It’s such a treat to gather your own home grown flowers and carry them back to inside safely in a garden trug. If the weather is kind, dahlia plants will continue to flower well into November, to give us a vase that will last at least seven days for the breakfast table.  However, this year we decided to start lifting our tubers earlier and as the ground was relatively dry, this made the task so much easier.

There are two ways to care for your tubers:

  1. Leave them in the ground and cover with a very thick layer of mulch. This is fine for free draining soils and sheltered gardens.


Less time consuming and easy maintenance

Tubers may begin growing in early spring and so more established for the flowering season


A severe winter may destroy all of your tubers

Costly to replace a large collection


After the first frost, simply cut the blackened growth away, leaving approximately 10 cm stem and then cover with a thick layer of compost or mulch to act as a protective blanket.

Label variety for next year.



2. Lift and store to protect from frost and severe winters.


Best way to check the health of the tubers and remove any damaged or diseased parts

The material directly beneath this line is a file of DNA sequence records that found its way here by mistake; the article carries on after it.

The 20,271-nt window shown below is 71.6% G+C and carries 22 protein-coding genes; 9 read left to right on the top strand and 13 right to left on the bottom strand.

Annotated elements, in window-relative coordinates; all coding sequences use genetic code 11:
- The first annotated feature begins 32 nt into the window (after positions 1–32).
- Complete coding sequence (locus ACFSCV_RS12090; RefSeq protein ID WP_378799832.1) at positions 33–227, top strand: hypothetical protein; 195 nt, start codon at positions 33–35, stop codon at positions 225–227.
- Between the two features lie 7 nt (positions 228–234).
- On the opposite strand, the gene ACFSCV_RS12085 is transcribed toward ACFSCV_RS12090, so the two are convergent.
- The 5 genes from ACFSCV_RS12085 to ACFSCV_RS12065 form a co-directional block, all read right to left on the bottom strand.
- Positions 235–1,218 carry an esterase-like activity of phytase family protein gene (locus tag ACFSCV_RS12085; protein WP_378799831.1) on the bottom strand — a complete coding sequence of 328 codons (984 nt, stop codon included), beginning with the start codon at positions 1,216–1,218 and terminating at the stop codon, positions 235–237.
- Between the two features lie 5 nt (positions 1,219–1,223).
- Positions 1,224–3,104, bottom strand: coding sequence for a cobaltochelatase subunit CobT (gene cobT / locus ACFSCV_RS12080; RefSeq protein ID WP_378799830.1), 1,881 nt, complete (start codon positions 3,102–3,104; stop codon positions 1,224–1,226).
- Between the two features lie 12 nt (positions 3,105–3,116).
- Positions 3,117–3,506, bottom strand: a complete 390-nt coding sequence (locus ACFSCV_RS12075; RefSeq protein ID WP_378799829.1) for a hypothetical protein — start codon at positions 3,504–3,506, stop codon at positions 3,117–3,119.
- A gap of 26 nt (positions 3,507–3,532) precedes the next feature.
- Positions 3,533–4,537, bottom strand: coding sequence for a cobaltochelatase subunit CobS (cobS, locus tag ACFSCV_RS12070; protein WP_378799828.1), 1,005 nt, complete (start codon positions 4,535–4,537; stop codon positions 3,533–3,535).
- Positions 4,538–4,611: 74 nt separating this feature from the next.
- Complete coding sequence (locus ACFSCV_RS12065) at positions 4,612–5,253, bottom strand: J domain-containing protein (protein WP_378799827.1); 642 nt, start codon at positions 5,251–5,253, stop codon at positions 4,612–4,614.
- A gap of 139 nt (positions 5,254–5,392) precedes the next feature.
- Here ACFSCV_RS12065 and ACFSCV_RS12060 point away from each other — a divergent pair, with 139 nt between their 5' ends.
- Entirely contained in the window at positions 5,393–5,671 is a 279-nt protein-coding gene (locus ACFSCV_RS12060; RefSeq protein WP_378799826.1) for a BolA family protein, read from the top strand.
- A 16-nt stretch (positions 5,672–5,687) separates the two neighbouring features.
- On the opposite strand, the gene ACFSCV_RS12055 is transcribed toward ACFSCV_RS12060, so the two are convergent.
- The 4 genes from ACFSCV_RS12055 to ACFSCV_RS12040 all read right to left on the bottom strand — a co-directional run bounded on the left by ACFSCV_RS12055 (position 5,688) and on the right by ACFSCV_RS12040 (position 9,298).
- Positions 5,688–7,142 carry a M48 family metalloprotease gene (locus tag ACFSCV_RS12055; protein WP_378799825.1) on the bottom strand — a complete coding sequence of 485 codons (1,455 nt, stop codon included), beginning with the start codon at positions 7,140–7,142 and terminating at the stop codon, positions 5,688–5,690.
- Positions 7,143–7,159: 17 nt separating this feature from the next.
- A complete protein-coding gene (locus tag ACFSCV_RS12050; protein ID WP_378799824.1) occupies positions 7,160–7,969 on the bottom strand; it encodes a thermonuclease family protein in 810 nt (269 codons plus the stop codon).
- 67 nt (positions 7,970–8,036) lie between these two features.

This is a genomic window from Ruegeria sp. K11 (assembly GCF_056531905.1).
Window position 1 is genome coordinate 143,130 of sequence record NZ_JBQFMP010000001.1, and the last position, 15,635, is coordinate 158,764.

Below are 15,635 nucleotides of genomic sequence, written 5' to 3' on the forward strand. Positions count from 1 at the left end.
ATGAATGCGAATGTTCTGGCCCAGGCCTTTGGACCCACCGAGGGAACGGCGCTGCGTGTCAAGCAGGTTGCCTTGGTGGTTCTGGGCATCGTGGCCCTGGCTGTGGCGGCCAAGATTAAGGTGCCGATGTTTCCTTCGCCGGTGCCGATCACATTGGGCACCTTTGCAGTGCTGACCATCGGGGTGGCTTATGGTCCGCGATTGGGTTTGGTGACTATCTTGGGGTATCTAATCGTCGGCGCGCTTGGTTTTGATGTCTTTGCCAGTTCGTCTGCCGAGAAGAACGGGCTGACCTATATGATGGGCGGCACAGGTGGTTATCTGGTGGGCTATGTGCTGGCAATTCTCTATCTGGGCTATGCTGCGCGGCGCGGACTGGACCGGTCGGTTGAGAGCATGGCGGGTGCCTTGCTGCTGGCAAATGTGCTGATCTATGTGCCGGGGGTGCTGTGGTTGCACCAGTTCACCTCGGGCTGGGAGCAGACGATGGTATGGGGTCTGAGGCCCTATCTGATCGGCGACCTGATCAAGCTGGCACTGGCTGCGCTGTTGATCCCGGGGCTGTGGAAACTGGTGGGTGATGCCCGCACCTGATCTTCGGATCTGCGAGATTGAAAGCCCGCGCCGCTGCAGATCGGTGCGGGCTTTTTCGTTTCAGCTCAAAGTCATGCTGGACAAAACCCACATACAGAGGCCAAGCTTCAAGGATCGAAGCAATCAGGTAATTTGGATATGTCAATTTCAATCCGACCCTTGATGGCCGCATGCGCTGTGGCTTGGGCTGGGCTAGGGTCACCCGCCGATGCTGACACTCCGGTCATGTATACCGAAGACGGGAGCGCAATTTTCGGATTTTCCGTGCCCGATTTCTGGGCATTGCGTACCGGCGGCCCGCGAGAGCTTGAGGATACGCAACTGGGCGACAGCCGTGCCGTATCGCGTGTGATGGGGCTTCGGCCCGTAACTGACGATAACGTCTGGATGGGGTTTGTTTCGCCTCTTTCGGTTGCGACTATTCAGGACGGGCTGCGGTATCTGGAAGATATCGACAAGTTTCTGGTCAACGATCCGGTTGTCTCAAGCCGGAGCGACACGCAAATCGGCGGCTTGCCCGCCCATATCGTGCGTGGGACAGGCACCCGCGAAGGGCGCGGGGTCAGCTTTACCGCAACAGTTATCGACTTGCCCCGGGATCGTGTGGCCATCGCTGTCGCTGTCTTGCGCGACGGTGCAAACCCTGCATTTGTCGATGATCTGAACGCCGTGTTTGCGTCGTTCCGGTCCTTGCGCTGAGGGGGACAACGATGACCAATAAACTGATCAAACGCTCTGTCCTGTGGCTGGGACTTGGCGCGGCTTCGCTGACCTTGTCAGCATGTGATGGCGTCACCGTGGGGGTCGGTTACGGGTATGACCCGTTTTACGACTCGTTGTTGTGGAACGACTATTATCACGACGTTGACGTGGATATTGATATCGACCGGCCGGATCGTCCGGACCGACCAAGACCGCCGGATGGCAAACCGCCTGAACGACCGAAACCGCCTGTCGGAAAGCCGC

Opportunity to split tubers and create more plants


Labour intensive and costly to invest in additional pots and compost to encourage new season growth

Requires additional storage space and equipment


As soon as the leaves are blackened by the first frost, cut the stem back to approximately 10 cm tall and gently lift the tuber using a garden fork and easing the soil free from around the clump.  Take care not to damage the delicate tubers.  Ease the soil away from the tuber and store in a labelled crate to allow the tuber to dry out.  After three or four weeks pack the tubers away in a box wrapped in newspaper or covered in compost.  Label and store in a dry, frost free shed or garage.